• Surgery.
Most women with breast cancer have surgery to remove the cancer from the breast. Usually, some of the lymph nodes under the arm are also removed and looked at under the microscope to see if there are any cancer cells, which may indicate whether the cancer has spread. Different types of operations include:

• Lumpectomy
(sometimes called excisional biopsy or wide excision). In this surgery, your surgeon removes the lump in the breast and some of the tissues around it. This is routinely followed by radiation therapy. Some of the lymph nodes under the arm are also removed.

• Total (simple) mastectomy.
This is the removal of the whole breast. Sometimes, lymph nodes under the arm are also sampled.

• Modified radical mastectomy.
This is the removal of the breast, the lymph nodes under the arm, the lining over the chest muscles and, rarely, part of the chest wall muscles. This is a common operation for breast cancer.

• Radical mastectomy (also called Halsted radical mastectomy).
This is the removal of the breast, chest muscles, and all of the lymph nodes, under the arm. For many years, this was the most used operation but is now reserved for very few women whose cancer has spread to the chest muscles.

Even if your surgeon removes all the cancer that can be found at the time of the operation, you may receive radiation therapy, chemotherapy or hormone therapy after surgery to try to kill any cancer cells that remain.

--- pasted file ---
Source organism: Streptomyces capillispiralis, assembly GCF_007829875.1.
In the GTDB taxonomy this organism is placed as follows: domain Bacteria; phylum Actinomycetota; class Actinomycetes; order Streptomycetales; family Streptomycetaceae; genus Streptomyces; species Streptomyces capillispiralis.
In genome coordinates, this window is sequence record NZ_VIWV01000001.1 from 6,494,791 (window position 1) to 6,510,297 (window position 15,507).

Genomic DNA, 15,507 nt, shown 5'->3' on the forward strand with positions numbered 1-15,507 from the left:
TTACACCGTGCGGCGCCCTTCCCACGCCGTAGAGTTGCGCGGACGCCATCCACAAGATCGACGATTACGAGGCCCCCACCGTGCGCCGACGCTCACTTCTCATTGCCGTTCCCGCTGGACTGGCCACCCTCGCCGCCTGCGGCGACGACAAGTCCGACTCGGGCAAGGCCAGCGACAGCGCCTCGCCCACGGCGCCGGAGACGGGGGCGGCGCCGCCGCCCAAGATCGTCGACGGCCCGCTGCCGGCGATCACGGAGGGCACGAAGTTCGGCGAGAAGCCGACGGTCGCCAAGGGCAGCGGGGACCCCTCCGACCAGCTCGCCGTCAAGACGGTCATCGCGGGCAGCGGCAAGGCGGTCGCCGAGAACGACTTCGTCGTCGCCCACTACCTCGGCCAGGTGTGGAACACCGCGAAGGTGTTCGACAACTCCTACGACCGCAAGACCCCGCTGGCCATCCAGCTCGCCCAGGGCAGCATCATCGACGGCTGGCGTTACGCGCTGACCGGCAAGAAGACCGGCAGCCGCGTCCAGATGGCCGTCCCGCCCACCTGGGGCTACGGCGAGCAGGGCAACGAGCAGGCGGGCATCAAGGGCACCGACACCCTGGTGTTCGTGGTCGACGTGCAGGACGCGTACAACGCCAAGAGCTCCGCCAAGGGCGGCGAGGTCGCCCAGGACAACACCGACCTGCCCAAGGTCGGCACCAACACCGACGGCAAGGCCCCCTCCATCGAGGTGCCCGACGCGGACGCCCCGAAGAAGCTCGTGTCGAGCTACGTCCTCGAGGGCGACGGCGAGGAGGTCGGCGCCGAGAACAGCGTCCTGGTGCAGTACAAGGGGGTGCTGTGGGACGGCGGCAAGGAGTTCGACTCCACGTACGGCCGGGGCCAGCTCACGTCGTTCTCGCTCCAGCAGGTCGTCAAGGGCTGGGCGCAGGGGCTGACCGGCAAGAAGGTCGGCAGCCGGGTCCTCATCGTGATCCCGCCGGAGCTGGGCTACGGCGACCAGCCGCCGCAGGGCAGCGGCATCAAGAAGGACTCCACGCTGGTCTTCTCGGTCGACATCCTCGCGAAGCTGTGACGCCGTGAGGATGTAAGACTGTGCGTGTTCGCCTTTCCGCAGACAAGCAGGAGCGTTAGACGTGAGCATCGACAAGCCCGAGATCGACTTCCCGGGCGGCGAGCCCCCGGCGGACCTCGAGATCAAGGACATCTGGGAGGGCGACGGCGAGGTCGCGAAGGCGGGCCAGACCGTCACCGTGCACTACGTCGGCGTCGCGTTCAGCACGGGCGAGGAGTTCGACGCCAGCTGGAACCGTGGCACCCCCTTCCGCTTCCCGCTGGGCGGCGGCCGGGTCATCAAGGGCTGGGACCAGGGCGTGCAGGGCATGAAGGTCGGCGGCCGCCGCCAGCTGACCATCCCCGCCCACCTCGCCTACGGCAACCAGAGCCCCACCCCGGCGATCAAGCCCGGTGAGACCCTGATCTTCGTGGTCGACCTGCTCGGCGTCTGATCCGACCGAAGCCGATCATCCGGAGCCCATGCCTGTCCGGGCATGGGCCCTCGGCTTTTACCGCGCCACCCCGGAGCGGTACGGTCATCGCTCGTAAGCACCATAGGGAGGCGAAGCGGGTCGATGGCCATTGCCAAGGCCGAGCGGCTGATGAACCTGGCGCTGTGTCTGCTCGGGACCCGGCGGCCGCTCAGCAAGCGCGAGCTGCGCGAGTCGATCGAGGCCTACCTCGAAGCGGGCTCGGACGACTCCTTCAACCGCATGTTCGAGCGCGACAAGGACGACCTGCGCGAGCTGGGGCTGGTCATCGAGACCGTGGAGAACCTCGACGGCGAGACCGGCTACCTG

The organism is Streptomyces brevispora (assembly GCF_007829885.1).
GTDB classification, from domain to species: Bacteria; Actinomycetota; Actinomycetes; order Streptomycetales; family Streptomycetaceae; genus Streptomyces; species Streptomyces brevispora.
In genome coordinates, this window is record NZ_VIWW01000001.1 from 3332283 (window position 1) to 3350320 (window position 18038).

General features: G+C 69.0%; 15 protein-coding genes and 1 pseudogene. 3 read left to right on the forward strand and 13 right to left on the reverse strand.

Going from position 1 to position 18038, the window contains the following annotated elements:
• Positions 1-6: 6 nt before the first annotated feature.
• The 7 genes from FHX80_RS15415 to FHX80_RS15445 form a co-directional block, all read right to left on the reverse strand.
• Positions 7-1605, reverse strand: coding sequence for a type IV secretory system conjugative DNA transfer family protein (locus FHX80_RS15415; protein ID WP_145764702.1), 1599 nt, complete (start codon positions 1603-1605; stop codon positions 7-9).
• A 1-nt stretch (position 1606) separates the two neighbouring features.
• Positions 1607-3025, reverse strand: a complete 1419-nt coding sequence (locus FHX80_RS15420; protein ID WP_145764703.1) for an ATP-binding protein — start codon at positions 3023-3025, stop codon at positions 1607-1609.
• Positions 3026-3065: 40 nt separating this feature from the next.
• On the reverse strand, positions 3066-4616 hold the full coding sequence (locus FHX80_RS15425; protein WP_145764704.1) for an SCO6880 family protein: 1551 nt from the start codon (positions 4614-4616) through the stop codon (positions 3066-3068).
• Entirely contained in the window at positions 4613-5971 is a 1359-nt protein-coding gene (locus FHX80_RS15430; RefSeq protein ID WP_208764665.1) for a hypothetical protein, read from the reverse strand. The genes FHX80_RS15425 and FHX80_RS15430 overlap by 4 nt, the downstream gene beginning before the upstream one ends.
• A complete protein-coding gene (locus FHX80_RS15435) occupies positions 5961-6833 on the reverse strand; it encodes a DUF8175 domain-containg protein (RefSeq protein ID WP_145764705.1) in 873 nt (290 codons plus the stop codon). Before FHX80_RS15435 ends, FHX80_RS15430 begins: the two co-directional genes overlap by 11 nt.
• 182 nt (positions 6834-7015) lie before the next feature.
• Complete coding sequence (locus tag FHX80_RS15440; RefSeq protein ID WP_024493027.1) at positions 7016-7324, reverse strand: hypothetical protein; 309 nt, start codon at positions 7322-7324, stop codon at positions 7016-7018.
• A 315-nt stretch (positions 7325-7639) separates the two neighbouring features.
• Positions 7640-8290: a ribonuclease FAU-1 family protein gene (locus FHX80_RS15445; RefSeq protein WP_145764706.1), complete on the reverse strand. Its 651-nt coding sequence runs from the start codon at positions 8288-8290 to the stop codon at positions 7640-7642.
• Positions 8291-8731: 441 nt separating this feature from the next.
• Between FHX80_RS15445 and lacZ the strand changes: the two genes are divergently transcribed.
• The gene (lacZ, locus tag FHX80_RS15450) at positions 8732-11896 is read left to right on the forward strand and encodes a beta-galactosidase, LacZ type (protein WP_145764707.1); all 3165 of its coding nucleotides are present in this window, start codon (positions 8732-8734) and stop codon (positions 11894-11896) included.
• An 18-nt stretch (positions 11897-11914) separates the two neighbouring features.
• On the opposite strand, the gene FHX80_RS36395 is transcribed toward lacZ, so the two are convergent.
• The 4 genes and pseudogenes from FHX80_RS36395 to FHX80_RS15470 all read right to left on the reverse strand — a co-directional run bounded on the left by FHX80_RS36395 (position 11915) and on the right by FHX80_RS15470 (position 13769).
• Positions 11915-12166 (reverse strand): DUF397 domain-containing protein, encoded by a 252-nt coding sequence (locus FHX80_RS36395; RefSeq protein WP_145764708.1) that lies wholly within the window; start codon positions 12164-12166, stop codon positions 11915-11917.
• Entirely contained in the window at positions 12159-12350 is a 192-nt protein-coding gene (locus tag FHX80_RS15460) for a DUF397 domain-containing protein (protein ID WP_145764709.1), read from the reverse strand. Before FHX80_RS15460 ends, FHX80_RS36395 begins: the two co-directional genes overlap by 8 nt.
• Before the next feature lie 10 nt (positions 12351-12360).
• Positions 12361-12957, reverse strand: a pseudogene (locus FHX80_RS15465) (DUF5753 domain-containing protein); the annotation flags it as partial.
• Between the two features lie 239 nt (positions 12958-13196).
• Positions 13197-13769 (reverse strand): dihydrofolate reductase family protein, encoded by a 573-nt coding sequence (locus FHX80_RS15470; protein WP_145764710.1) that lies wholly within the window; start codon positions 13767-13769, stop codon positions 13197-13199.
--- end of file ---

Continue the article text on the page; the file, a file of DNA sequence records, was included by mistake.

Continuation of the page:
• Radiation Therapy.
With radiation therapy high-dose x-rays are used to kill cancer cells and shrink tumors. Radiation may be delivered two ways:

• External.
When it comes from a machine outside the body, it’s called external radiation therapy (teletherapy).

• Internal.
Radiation may also come from materials that produce radiation (radioisotopes) that are delivered into the area where cancer cells are found (brachytherapy).

Chemotherapy.
In this treatment, drugs are used to kill cancer cells. Chemotherapy is also called systemic treatment because the drug enters your bloodstream and can kill cancer cells throughout the body.

Researchers continue to develop new drugs to aid in the treatment of breast cancer. Two drugs, anastrozole (Arimidex) and letrozole (Femara), gained the approval last year of the US Food and Drug Administration (FDA) for use as a first-line treatment for postmenopausal women with advanced breast cancer.

Both anastozole and letrozole significantly inhibit the production of estrogen. In some cases, they may be preferable to tamoxifen (Nolvadex), which blocks estrogen receptors in some cells and stimulates them in others.

Another drug, trastuzumab (Herceptin), has been used in clinical trials involving certain women with advanced breast cancer. The drug increased the response to chemotherapy by 50 percent and extended the time the cancer was controlled from six months to nine months.
The Bottom Line
Early detection of breast cancer is crucial to beating the disease. If you notice any changes in your breasts, see your doctor as soon as possible.

Taking the time each month to examine your breasts, having regular breast exam with your doctor, and following up with mammography if your doctor recommends it, may save your life.
BOTTOM LINE BREAST BREAST SELF-EXAMINATION CANCER CENTER DOCTOR RADIATION RISK WOMEN